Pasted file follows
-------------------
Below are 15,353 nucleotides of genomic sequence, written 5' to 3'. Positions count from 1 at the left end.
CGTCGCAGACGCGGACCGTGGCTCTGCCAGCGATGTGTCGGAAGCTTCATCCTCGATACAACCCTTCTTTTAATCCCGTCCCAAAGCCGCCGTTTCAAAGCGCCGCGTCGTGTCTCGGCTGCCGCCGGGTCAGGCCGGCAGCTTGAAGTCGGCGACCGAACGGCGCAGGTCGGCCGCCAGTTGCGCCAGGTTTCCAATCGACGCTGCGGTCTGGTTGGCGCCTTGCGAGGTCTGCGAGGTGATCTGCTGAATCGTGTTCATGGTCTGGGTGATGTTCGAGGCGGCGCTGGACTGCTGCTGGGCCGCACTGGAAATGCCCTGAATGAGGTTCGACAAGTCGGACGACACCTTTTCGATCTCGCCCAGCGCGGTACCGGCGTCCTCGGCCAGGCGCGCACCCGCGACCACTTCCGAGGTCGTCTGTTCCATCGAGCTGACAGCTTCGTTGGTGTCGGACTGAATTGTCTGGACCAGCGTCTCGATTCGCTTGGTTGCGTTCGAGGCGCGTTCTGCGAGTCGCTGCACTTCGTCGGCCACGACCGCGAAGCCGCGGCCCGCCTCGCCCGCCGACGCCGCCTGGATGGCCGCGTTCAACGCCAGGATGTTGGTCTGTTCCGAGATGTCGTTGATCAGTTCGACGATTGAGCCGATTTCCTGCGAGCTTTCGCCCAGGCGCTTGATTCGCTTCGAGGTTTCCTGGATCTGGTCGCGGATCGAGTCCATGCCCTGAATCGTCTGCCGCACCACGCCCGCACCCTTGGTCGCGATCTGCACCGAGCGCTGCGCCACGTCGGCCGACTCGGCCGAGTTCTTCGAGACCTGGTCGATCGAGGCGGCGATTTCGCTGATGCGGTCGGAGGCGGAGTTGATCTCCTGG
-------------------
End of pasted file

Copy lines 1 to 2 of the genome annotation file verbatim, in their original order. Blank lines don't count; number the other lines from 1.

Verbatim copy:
Below are 15,353 nucleotides of genomic sequence, written 5' to 3'. Positions count from 1 at the left end.
CGTCGCAGACGCGGACCGTGGCTCTGCCAGCGATGTGTCGGAAGCTTCATCCTCGATACAACCCTTCTTTTAATCCCGTCCCAAAGCCGCCGTTTCAAAGCGCCGCGTCGTGTCTCGGCTGCCGCCGGGTCAGGCCGGCAGCTTGAAGTCGGCGACCGAACGGCGCAGGTCGGCCGCCAGTTGCGCCAGGTTTCCAATCGACGCTGCGGTCTGGTTGGCGCCTTGCGAGGTCTGCGAGGTGATCTGCTGAATCGTGTTCATGGTCTGGGTGATGTTCGAGGCGGCGCTGGACTGCTGCTGGGCCGCACTGGAAATGCCCTGAATGAGGTTCGACAAGTCGGACGACACCTTTTCGATCTCGCCCAGCGCGGTACCGGCGTCCTCGGCCAGGCGCGCACCCGCGACCACTTCCGAGGTCGTCTGTTCCATCGAGCTGACAGCTTCGTTGGTGTCGGACTGAATTGTCTGGACCAGCGTCTCGATTCGCTTGGTTGCGTTCGAGGCGCGTTCTGCGAGTCGCTGCACTTCGTCGGCCACGACCGCGAAGCCGCGGCCCGCCTCGCCCGCCGACGCCGCCTGGATGGCCGCGTTCAACGCCAGGATGTTGGTCTGTTCCGAGATGTCGTTGATCAGTTCGACGATTGAGCCGATTTCCTGCGAGCTTTCGCCCAGGCGCTTGATTCGCTTCGAGGTTTCCTGGATCTGGTCGCGGATCGAGTCCATGCCCTGAATCGTCTGCCGCACCACGCCCGCACCCTTGGTCGCGATCTGCACCGAGCGCTGCGCCACGTCGGCCGACTCGGCCGAGTTCTTCGAGACCTGGTCGATCGAGGCGGCGATTTCGCTGATGCGGTCGGAGGCGGAGTTGATCTCCTGG